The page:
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Determinants of knowledge and attitudes about sugar and the association of knowledge and attitudes with sugar intake among adults: A systematic review

Journal Article


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Abstract


  • Efforts to reduce sugar intake levels have been primarily limited to increasing knowledge and changing attitudes. We conducted a systematic review to (1) identify factors influencing adults' knowledge and attitudes about sugar, and (2) determine if there is an association between knowledge and attitudes about sugar and sugar intake. We searched 15 electronic databases from inception to December 2016 for English language publications including adults with relevant exposure and outcome measures. Findings were summarised meta-narratively. Of 3287 studies, 22 studies (14 for objective one and 8 for objective two) were included. Individual (liking of sugary food), interpersonal (attitudes of peers) and environmental factors (media, health professionals and food labelling) influenced adults’ knowledge and attitudes about sugar, at least to some extent. Overall, quality of the studies included in our review was weak, and evidence for the application of the Knowledge–Attitude–Behavior model for understanding sugar intake is limited. Protocol registered in the PROSPERO International prospective register of systematic reviews (registration number CRD42015027540).

Authors


  •   Gupta, Adyya (external author)
  •   Smithers, Lisa (external author)
  •   Harford, Jane (external author)
  •   Merlin, Tracy (external author)
  •   Braunack-Mayer, Annette J.

Publication Date


  • 2018

Citation


  • Gupta, A., Smithers, L. G., Harford, J., Merlin, T. & Braunack-Mayer, A. (2018). Determinants of knowledge and attitudes about sugar and the association of knowledge and attitudes with sugar intake among adults: A systematic review. Appetite, 126 185-194.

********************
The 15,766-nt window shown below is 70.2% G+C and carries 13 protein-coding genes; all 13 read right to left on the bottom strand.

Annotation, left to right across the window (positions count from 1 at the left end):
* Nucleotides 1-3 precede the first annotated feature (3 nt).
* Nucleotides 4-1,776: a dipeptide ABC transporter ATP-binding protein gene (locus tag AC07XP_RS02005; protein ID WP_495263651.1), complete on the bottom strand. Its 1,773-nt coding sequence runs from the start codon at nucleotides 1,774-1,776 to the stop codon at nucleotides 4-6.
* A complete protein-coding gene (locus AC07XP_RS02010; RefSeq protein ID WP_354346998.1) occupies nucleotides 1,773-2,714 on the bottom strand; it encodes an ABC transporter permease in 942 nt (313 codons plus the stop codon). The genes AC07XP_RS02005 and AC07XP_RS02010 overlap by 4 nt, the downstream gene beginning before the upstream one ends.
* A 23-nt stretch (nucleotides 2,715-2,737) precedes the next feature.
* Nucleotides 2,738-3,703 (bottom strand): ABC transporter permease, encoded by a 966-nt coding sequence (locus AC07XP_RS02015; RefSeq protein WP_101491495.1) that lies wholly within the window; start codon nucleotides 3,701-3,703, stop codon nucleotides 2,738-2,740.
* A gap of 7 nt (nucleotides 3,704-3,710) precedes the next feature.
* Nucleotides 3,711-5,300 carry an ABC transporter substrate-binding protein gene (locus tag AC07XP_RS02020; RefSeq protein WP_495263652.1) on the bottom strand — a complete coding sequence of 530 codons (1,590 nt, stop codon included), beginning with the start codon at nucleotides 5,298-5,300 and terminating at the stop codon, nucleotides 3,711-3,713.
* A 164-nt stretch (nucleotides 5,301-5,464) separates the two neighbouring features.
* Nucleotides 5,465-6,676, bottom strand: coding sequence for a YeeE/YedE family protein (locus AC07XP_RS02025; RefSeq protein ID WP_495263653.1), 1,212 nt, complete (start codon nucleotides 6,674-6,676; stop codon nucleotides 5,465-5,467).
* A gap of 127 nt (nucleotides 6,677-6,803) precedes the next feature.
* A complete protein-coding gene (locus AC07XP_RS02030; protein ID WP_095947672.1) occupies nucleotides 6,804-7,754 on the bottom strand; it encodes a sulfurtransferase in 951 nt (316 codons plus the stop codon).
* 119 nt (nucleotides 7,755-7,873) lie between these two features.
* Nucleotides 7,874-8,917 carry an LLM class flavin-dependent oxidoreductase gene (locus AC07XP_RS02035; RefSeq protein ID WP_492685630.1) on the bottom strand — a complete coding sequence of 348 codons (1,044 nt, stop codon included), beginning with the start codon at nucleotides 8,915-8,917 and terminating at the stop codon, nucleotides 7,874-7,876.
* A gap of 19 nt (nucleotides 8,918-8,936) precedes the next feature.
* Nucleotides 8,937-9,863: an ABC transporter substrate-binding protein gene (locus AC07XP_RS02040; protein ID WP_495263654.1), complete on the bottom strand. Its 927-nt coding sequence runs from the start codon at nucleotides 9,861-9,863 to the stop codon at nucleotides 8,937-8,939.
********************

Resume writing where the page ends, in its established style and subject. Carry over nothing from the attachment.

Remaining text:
Scopus Eid


  • 2-s2.0-85045407625

Ro Full-text Url


  • http://ro.uow.edu.au/cgi/viewcontent.cgi?article=4619&context=sspapers

Ro Metadata Url


  • http://ro.uow.edu.au/sspapers/3611

Number Of Pages


  • 9

Start Page


  • 185

End Page


  • 194

Volume


  • 126

Place Of Publication


  • Netherlands

Abstract


  • Efforts to reduce sugar intake levels have been primarily limited to increasing knowledge and changing attitudes. We conducted a systematic review to (1) identify factors influencing adults' knowledge and attitudes about sugar, and (2) determine if there is an association between knowledge and attitudes about sugar and sugar intake. We searched 15 electronic databases from inception to December 2016 for English language publications including adults with relevant exposure and outcome measures. Findings were summarised meta-narratively. Of 3287 studies, 22 studies (14 for objective one and 8 for objective two) were included. Individual (liking of sugary food), interpersonal (attitudes of peers) and environmental factors (media, health professionals and food labelling) influenced adults’ knowledge and attitudes about sugar, at least to some extent. Overall, quality of the studies included in our review was weak, and evidence for the application of the Knowledge–Attitude–Behavior model for understanding sugar intake is limited. Protocol registered in the PROSPERO International prospective register of systematic reviews (registration number CRD42015027540).

Authors


  •   Gupta, Adyya (external author)
  •   Smithers, Lisa (external author)
  •   Harford, Jane (external author)
  •   Merlin, Tracy (external author)
  •   Braunack-Mayer, Annette J.

Publication Date


  • 2018

Citation


  • Gupta, A., Smithers, L. G., Harford, J., Merlin, T. & Braunack-Mayer, A. (2018). Determinants of knowledge and attitudes about sugar and the association of knowledge and attitudes with sugar intake among adults: A systematic review. Appetite, 126 185-194.

Scopus Eid


  • 2-s2.0-85045407625

Ro Full-text Url


  • http://ro.uow.edu.au/cgi/viewcontent.cgi?article=4619&context=sspapers

Ro Metadata Url


  • http://ro.uow.edu.au/sspapers/3611

Number Of Pages


  • 9

Start Page


  • 185

End Page


  • 194

Volume


  • 126

Place Of Publication


  • Netherlands